The Gallup organization is publishing a new book on entrepreneurism called Entrepreneurial StrengthsFinder at the end of September. In the book, the author shares several key points about entrepreneurs which we believe surely presents lessons for sales managers.

Here are 4 key points from the book, shared in the Gallup Business Journal:

1. Highly successful entrepreneurs quickly adjust to accommodate the changing needs and new realities of a growing business. If you are a Delegator, you understand that a rapidly growing venture needs capabilities and resources beyond what you alone can provide.

2. Delegators work on the business rather than in it. You recognize that a growing business requires a shift from a do-it-yourself style, which is helpful in the early stages, to a more hands-off approach as the business starts to grow. You are well aware that you cannot possibly accomplish everything yourself, and you are willing to relinquish control and hand off authority for certain tasks to others who are better equipped to handle them. You have mastered the art of delegation. This frees up your time to focus on activities that yield the highest returns for the company and that grow the business.

3. Delegators are great managers and supportive bosses. You set clear expectations about timing, budget, and deliverables; make sure employees have the tools and resources they need to do their jobs; provide opportunities for training and learning; and genuinely care about the growth of each individual. You seek input from your employees and value their opinions and expertise. What’s more, you encourage new ideas and approaches to getting things done, and you are focused on outcomes rather than processes.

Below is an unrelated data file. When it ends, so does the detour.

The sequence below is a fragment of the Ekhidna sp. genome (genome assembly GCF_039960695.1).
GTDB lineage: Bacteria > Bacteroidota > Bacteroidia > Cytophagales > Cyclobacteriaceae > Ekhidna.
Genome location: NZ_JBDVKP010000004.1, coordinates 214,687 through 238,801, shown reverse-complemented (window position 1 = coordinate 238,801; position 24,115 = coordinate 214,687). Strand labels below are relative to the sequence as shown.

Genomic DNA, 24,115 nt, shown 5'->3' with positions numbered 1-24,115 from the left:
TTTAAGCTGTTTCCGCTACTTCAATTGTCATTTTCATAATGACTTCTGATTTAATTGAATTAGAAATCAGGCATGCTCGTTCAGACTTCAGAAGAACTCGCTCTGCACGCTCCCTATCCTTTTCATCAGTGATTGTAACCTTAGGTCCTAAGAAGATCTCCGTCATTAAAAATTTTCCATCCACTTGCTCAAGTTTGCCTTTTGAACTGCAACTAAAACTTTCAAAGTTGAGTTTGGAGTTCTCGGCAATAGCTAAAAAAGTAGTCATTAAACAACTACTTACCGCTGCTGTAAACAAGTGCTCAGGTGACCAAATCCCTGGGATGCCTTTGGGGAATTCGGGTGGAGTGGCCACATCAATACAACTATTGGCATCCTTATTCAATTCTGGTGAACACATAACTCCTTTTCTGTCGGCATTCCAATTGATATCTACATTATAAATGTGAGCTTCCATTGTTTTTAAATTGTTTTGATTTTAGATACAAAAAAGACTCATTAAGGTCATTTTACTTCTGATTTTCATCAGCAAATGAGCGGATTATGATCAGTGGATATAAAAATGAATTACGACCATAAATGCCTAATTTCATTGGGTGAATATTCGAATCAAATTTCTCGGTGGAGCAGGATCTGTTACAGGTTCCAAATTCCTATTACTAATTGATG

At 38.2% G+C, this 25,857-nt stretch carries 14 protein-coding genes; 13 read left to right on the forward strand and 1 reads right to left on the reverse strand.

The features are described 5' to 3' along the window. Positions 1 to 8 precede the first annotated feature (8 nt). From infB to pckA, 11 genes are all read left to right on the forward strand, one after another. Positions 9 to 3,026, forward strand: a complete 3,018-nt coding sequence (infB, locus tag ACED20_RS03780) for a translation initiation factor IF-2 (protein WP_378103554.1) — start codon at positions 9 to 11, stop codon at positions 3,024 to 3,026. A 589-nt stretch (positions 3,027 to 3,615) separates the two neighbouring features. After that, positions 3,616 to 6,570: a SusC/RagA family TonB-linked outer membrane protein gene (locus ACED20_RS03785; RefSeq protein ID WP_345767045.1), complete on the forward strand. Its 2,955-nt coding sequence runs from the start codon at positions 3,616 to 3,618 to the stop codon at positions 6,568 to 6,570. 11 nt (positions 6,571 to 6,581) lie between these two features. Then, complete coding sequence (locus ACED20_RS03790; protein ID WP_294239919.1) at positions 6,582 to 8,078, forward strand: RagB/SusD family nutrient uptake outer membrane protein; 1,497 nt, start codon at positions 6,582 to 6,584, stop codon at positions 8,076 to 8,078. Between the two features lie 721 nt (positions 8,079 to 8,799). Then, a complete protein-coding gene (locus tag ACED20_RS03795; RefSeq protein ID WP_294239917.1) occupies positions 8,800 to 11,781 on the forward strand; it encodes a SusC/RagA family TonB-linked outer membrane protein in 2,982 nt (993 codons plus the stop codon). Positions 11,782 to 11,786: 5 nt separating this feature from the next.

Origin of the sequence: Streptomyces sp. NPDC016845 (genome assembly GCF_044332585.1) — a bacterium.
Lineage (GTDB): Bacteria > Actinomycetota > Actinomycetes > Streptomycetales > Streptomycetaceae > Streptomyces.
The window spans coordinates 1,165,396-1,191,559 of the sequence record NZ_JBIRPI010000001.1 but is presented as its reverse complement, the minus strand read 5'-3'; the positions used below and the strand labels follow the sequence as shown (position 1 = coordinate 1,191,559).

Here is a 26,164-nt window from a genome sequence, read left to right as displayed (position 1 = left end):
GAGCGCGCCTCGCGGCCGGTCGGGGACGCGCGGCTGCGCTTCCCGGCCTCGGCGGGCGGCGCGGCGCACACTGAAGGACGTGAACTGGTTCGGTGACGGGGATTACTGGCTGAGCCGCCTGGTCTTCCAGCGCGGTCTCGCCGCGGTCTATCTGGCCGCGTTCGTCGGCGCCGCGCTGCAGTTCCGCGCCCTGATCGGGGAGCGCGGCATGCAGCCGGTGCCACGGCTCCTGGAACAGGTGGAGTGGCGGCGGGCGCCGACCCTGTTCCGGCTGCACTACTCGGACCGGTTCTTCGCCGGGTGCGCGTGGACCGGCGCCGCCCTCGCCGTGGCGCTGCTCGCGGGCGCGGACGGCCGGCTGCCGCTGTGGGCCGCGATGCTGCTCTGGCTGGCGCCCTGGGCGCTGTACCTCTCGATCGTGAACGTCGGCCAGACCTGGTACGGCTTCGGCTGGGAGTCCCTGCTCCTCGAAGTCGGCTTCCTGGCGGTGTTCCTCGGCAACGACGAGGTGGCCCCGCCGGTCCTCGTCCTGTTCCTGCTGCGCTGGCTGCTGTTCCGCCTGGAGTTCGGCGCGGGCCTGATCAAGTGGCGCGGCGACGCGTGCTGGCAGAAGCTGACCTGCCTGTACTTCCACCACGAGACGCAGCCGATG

4. While you do delegate effectively, do not abdicate your overall responsibility for a project. The buck stops with you. Remember to set milestones to monitor progress, and communicate frequently with the people to whom you are delegating to avoid costly mistakes or surprises. When they complete tasks, provide feedback about what worked and what didn’t. Set up a successful delegation process. In the long run, it will build employee capacity and, more importantly, save you time — time you can use to create new opportunities for your business.

From our observation, these points are particularly important for front-line sales managers. They are the pivotal job for driving sales effectiveness. Without a solid group of front-line sales managers it is not possible to build and sustain a superior sales force.

Let’s close by building on just one of the points in the Gallup Journal – quickly adjust to accommodate changing needs. Today a number of markets, like healthcare, are undergoing transformation changes. These changes require the sales force to adjust and adapt every aspect of what they do. This required level of adjustment simply will not occur unless the front-line sales manager provide a personal model for change and the direction, guidance, and motivation for others to follow their lead.